Japan braces as strong typhoon bears down

After a month of floods and a record-breaking heatwave, Japan is now preparing for Typhoon Jongdari.
After a month of floods and a record-breaking heatwave, Japan is now preparing for Typhoon Jongdari.

Outlying Japanese islands have been pelted by intense rain as a powerful typhoon bore down, threatening the main islands with heavy rain at the weekend and putting areas already ravaged by deadly floods at risk again.

Typhoon Jongdari, meaning "skylark" in Korean, will strengthen to a category four typhoon as it moves northwest but will be off peak strength as it draws closest to Japan's largest main island of Honshu late on Saturday or early on Sunday.

While the heaviest rains are likely to hit the region around Tokyo, with 300-500mm possible in the 24 hours to Sunday morning, the storm could also pass right over the western region lashed by floods earlier this month, which resulted in the loss of at least 219 lives.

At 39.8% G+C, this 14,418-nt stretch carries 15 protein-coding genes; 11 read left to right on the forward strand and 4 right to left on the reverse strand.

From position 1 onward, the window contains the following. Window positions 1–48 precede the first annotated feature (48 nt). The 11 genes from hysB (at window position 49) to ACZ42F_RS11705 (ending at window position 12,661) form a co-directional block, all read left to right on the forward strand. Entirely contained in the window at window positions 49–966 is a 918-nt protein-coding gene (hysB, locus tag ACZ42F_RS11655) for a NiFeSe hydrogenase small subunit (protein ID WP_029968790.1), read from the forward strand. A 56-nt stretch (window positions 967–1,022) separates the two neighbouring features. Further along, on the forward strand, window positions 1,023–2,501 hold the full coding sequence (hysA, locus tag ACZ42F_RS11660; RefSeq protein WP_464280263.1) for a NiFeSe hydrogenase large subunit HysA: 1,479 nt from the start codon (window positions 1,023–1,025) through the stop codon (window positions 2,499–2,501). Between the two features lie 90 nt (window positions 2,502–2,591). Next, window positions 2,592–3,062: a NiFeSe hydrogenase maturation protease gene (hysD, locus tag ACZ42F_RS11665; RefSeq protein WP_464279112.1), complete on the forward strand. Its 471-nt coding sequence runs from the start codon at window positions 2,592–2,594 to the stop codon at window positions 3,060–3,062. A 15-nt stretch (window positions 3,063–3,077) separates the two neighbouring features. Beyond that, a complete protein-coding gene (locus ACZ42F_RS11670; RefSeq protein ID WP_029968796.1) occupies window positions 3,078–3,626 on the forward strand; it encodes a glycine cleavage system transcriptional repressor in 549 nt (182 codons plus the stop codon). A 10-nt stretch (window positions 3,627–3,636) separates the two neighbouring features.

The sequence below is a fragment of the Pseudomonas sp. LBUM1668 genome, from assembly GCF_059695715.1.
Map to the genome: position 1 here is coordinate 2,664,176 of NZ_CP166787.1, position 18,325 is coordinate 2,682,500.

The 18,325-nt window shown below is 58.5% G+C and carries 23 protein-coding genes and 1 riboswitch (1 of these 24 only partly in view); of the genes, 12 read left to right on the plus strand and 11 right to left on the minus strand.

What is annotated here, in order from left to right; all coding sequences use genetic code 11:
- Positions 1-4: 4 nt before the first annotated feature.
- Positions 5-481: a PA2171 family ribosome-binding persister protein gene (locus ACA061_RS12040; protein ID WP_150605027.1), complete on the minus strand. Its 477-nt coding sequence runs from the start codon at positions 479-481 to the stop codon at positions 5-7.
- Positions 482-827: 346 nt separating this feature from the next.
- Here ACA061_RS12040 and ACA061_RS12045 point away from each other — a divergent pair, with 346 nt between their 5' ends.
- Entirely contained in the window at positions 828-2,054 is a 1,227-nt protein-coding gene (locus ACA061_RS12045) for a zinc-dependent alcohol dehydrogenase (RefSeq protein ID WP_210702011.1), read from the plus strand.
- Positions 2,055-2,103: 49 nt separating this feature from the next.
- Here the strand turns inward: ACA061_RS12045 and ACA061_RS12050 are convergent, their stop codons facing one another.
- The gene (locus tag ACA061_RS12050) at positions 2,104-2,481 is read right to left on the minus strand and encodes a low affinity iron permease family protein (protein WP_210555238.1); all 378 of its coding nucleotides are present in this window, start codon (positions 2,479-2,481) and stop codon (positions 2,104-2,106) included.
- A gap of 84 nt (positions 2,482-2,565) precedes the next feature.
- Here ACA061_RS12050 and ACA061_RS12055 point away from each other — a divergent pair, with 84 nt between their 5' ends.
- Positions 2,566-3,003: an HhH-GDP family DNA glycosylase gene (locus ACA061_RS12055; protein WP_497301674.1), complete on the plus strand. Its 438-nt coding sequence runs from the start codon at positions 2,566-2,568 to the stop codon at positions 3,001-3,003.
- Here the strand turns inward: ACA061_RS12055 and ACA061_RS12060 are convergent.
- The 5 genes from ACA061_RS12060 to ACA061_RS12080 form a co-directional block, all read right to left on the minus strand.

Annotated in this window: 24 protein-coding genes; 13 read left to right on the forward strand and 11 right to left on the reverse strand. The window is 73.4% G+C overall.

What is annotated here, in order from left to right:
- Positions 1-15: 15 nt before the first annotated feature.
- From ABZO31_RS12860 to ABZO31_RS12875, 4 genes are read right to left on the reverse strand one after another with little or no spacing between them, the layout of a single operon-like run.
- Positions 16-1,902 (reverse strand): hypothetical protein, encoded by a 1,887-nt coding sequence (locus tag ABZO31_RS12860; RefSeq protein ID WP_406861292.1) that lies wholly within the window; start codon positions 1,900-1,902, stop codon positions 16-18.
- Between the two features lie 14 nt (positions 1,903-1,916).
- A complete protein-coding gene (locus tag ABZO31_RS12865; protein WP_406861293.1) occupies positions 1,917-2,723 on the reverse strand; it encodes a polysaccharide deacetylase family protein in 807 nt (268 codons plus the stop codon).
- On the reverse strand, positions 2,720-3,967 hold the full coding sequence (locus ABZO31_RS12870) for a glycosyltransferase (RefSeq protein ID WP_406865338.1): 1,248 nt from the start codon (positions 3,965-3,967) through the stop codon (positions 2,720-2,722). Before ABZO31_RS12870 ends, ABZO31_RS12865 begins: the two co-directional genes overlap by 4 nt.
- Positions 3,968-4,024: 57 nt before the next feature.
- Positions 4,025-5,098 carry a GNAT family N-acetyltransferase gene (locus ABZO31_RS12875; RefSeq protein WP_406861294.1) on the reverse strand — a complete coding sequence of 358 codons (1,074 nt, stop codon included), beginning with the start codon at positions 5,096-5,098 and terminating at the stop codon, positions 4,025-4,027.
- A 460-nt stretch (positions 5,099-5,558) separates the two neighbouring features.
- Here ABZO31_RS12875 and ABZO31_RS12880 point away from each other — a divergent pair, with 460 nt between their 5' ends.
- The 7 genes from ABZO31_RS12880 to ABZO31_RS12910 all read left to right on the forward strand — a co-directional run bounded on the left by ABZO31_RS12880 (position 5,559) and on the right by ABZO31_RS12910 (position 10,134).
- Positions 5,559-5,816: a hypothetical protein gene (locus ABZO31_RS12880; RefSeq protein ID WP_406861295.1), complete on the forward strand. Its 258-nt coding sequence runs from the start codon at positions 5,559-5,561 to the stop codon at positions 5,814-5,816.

"There's not much we can do, it's a natural phenomenon," a man in a flood-hit area of Okayama prefecture who was cleaning his damaged home told NTV.

"I really do wish it wasn't heading here, though."

Heavy rains and winds were already lashing the Ogasawara islands, about 1000km south of Tokyo, by Friday afternoon as the storm - bracketed by two high pressure areas - churned towards Japan on an unusual northwest course.

July has seen Japan hit by one weather disaster after another, including a record-breaking heatwave in which temperatures surged to 41.1C near Tokyo on Monday and has killed at least 80 people, with more than 20,000 taken to hospital for treatment.

Australian Associated Press